I know, I know, astronomical winter begins on the 21st of December but since Thanksgiving and Black Friday are over and all shops have changed their display windows to a reindeer mode, while some people have already put up a Christmas tree, I feel this week is the last chance to legitimately show you some autumnal stuff. As a goodbye to the season abundant in fruit and veg, here comes a selection of the tastiest autumnal still lifes:
Basket of chestnuts, cheese, mushroom and fruit
Paolo Antonio Barbieri is probably the less famous sibling (is it because he specialized in still lifes?) of his older brother Guercino, whose luminous depictions of biblical scenes were hugely successful. Paolo instead loved painting nature, excelling especially in painting fish.
Basket of fruit
“A painter can say all he wants to with fruits or flowers, or even clouds. You know, I would like to be the Saint Francis of still life”, said Manet and although he is famous for Olympia or scenes portraying Parisian life, still lifes represent almost one fifth of his oeuvre and were most welcome from everyone: “The most vociferous enemies of Edouard Manet’s talent grant him that he is good at painting inanimate objects”, noted Emile Zola in 1867.
Pumpkin, Plums, Cherries, and Figs
Ribot loved painting still lifes and kitchen scenes but because he worked as a decorator of gilt frames in a mirror factory in Paris, he had to paint at night. He painted this still life following Gustave Courbet’s principles of Realism: to render nature as it was, far from any idealisation (normally, the bulky pumpkin would probably have to be polished and smooth, like in the cover painting by Brueghel).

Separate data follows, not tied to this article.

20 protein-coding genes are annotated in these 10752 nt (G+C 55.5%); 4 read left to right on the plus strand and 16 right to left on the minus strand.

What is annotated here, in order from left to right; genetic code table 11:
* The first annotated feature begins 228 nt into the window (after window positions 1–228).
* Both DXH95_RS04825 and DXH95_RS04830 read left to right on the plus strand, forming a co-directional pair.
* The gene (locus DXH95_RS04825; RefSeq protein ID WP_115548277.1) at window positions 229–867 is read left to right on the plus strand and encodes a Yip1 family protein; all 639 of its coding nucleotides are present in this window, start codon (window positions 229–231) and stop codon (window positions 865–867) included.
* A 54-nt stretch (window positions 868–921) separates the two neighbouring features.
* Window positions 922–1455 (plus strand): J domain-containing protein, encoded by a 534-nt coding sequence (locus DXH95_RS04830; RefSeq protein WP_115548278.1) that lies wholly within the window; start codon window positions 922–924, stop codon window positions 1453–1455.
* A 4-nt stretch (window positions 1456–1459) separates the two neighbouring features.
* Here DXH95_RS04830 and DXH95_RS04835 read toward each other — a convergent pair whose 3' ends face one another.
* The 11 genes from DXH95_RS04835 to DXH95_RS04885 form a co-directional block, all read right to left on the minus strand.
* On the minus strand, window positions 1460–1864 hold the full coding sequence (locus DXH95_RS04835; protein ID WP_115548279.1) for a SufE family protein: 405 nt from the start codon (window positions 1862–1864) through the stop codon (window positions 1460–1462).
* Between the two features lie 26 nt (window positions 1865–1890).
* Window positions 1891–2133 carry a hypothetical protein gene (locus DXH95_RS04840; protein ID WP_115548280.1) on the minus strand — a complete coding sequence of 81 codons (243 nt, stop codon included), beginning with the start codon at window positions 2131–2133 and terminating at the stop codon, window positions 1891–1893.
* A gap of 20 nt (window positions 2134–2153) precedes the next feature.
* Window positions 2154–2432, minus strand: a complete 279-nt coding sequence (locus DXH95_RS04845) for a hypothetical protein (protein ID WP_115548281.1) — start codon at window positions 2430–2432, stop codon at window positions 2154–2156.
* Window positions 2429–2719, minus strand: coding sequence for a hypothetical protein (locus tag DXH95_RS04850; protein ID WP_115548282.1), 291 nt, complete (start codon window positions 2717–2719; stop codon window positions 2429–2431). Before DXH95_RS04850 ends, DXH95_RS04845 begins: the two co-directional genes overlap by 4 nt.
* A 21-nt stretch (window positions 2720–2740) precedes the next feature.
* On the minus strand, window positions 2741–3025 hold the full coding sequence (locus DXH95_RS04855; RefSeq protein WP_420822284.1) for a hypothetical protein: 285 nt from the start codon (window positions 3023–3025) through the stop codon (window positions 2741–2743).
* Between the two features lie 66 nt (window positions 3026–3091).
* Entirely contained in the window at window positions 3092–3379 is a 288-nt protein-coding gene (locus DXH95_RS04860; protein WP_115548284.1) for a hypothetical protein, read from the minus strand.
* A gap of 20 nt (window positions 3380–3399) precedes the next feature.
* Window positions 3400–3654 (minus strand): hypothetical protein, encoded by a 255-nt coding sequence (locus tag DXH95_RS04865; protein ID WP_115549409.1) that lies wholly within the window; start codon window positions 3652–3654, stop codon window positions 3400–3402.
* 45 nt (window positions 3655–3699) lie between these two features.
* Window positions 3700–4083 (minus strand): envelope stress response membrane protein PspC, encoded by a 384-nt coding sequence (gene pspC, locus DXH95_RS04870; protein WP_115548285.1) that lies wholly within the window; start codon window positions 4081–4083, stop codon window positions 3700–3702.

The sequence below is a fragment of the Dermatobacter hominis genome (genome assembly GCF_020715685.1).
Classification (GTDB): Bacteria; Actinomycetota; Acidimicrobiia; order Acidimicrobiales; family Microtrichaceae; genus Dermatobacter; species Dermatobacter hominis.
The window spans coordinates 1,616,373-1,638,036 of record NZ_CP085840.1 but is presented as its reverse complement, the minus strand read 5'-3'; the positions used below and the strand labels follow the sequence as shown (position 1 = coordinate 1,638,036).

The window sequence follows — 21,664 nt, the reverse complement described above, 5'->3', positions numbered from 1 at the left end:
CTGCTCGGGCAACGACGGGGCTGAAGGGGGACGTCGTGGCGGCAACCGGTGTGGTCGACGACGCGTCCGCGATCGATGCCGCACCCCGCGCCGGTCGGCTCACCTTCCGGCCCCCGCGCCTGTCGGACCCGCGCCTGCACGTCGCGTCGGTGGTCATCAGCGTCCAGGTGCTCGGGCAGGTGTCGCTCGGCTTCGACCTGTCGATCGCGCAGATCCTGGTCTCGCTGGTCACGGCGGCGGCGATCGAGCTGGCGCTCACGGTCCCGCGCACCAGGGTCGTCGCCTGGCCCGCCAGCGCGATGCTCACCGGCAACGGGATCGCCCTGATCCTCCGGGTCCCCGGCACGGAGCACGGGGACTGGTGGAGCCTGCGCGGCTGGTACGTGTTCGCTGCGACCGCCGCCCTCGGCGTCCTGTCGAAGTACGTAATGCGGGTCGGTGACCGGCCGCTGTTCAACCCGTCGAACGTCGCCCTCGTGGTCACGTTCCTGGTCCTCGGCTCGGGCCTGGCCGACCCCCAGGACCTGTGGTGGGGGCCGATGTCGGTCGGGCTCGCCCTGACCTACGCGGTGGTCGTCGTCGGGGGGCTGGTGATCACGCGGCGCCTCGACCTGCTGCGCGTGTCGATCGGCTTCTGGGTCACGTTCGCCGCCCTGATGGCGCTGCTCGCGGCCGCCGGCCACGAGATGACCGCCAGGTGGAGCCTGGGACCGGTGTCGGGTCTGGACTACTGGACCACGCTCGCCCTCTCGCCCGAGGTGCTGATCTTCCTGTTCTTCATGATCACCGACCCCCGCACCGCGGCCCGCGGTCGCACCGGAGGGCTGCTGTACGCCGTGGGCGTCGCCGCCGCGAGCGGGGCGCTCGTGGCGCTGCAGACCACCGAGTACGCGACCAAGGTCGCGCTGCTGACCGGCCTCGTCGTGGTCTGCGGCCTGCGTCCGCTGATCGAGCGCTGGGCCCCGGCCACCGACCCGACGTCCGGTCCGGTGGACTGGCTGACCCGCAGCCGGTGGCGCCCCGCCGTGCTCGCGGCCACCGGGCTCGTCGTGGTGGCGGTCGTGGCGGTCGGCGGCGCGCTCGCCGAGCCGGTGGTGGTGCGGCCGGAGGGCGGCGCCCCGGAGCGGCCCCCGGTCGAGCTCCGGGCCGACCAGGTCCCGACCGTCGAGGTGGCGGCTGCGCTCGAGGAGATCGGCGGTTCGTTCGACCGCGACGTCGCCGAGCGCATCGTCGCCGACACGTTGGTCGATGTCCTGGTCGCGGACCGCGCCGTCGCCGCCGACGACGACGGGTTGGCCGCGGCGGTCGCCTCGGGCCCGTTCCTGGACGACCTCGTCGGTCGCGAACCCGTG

When after the Paris Cummune Courbet had to serve 6 months in the Sainte-Pélagie prison, his sisters often brought him fruit and flowers, which he began to use as subjects for painting.
Pears and grapes
On the contrary to Courbet, Gauguin railed against the prevailing Realist aesthetic (this one is however pretty realistic because it’s quite an early work). Once, when discussing with younger followers the transposition of an object to canvas, Gauguin lost his temper and pointing out a plate of apples, he shouted: “For goodness’ sake, that’s not an apple, it’s a circle!”. He produced circa one hundred paintings of circles, which stand for one-sixth of his total oeuvre.
Around 1913, the Fauve spontaneity of Matisse‘s previous compositions gave way to a more formal Cubism-inspired discipline, so visible in his still lifes.
De Chirico wrote once in regards to painting still lifes: “Only a talented painter when painting a still life, really captures the silent and still life of things created by nature or by men. A jug, so poorly-looking and insignificant that it goes unnoticed when put on a farmer’s table, in a good painting can become a fascinating object full of nobility.”